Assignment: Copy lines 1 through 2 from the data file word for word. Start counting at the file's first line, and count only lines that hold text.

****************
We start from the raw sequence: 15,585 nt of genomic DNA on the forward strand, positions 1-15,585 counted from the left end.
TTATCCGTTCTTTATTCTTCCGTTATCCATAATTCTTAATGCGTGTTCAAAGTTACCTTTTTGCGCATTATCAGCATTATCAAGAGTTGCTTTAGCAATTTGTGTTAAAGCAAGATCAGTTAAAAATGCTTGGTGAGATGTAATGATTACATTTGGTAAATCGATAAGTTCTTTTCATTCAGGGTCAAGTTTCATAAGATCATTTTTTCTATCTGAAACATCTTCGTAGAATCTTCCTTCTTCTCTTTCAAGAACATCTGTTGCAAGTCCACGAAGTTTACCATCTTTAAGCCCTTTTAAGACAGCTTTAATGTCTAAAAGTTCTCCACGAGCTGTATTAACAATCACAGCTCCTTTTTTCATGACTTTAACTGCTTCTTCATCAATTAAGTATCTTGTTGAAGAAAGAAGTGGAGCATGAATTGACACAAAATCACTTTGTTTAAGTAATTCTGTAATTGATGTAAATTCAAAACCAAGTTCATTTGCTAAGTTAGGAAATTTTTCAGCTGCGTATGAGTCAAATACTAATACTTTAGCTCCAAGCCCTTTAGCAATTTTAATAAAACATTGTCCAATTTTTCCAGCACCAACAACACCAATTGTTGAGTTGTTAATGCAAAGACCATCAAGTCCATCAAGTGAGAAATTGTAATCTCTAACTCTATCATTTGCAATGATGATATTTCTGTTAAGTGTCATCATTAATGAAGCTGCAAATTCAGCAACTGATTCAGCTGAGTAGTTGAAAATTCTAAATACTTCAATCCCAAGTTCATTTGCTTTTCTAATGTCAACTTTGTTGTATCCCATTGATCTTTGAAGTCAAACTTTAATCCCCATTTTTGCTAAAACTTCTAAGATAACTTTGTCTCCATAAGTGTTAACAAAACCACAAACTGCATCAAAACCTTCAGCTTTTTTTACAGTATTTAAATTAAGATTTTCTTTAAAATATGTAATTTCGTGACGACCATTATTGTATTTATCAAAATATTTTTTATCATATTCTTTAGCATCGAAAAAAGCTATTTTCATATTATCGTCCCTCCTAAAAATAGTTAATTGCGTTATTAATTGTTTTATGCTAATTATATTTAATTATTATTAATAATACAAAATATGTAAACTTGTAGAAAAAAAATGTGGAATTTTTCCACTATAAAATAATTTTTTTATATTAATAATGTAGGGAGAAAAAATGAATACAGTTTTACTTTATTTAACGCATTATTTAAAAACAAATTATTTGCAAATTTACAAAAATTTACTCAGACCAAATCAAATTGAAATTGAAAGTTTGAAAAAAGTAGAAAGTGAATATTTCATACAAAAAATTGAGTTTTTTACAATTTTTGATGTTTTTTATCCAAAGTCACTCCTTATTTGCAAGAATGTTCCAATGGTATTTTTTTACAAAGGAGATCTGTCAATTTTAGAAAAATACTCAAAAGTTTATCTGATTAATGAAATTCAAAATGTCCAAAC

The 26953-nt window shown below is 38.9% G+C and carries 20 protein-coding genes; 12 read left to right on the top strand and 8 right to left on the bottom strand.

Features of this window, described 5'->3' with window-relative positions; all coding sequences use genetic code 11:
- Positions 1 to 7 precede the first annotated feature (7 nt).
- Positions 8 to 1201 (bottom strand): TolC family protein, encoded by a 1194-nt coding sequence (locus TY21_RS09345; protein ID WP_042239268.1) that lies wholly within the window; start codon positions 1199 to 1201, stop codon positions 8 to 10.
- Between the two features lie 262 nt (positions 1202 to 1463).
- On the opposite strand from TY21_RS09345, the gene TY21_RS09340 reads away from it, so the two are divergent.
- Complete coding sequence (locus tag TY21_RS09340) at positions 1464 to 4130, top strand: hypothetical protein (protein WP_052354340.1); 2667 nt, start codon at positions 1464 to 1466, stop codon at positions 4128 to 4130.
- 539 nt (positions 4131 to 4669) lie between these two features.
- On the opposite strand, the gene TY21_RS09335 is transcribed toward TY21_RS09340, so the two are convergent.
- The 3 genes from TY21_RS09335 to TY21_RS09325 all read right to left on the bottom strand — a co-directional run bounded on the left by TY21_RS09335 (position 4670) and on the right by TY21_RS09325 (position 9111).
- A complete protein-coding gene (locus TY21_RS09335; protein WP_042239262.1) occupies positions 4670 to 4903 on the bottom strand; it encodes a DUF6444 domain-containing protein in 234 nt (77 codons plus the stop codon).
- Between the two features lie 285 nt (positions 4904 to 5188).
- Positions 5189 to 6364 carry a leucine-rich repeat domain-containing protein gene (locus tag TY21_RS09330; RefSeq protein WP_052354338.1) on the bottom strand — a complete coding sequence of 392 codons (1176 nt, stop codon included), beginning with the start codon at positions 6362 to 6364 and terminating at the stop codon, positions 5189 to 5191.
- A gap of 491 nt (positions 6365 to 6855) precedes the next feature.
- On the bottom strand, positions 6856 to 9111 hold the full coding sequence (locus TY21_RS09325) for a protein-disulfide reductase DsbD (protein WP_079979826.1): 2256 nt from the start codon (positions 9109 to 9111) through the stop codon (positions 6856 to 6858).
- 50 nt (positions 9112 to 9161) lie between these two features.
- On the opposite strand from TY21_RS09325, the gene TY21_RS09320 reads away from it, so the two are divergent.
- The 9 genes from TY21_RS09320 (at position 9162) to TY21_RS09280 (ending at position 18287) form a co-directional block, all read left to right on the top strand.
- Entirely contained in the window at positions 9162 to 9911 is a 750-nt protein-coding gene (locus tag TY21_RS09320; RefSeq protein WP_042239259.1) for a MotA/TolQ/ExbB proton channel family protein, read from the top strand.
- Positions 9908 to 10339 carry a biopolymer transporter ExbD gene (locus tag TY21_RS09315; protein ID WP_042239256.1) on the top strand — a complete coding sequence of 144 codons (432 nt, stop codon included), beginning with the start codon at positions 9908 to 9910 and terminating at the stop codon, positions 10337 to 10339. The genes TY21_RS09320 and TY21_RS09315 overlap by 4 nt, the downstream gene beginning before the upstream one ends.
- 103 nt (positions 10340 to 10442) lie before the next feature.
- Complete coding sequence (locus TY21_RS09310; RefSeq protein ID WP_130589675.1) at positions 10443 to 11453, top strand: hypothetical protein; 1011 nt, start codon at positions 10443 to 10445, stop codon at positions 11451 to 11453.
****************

We start from the raw sequence: 15,585 nt of genomic DNA on the forward strand, positions 1-15,585 counted from the left end.
TTATCCGTTCTTTATTCTTCCGTTATCCATAATTCTTAATGCGTGTTCAAAGTTACCTTTTTGCGCATTATCAGCATTATCAAGAGTTGCTTTAGCAATTTGTGTTAAAGCAAGATCAGTTAAAAATGCTTGGTGAGATGTAATGATTACATTTGGTAAATCGATAAGTTCTTTTCATTCAGGGTCAAGTTTCATAAGATCATTTTTTCTATCTGAAACATCTTCGTAGAATCTTCCTTCTTCTCTTTCAAGAACATCTGTTGCAAGTCCACGAAGTTTACCATCTTTAAGCCCTTTTAAGACAGCTTTAATGTCTAAAAGTTCTCCACGAGCTGTATTAACAATCACAGCTCCTTTTTTCATGACTTTAACTGCTTCTTCATCAATTAAGTATCTTGTTGAAGAAAGAAGTGGAGCATGAATTGACACAAAATCACTTTGTTTAAGTAATTCTGTAATTGATGTAAATTCAAAACCAAGTTCATTTGCTAAGTTAGGAAATTTTTCAGCTGCGTATGAGTCAAATACTAATACTTTAGCTCCAAGCCCTTTAGCAATTTTAATAAAACATTGTCCAATTTTTCCAGCACCAACAACACCAATTGTTGAGTTGTTAATGCAAAGACCATCAAGTCCATCAAGTGAGAAATTGTAATCTCTAACTCTATCATTTGCAATGATGATATTTCTGTTAAGTGTCATCATTAATGAAGCTGCAAATTCAGCAACTGATTCAGCTGAGTAGTTGAAAATTCTAAATACTTCAATCCCAAGTTCATTTGCTTTTCTAATGTCAACTTTGTTGTATCCCATTGATCTTTGAAGTCAAACTTTAATCCCCATTTTTGCTAAAACTTCTAAGATAACTTTGTCTCCATAAGTGTTAACAAAACCACAAACTGCATCAAAACCTTCAGCTTTTTTTACAGTATTTAAATTAAGATTTTCTTTAAAATATGTAATTTCGTGACGACCATTATTGTATTTATCAAAATATTTTTTATCATATTCTTTAGCATCGAAAAAAGCTATTTTCATATTATCGTCCCTCCTAAAAATAGTTAATTGCGTTATTAATTGTTTTATGCTAATTATATTTAATTATTATTAATAATACAAAATATGTAAACTTGTAGAAAAAAAATGTGGAATTTTTCCACTATAAAATAATTTTTTTATATTAATAATGTAGGGAGAAAAAATGAATACAGTTTTACTTTATTTAACGCATTATTTAAAAACAAATTATTTGCAAATTTACAAAAATTTACTCAGACCAAATCAAATTGAAATTGAAAGTTTGAAAAAAGTAGAAAGTGAATATTTCATACAAAAAATTGAGTTTTTTACAATTTTTGATGTTTTTTATCCAAAGTCACTCCTTATTTGCAAGAATGTTCCAATGGTATTTTTTTACAAAGGAGATCTGTCAATTTTAGAAAAATACTCAAAAGTTTATCTGATTAATGAAATTCAAAATGTCCAAAC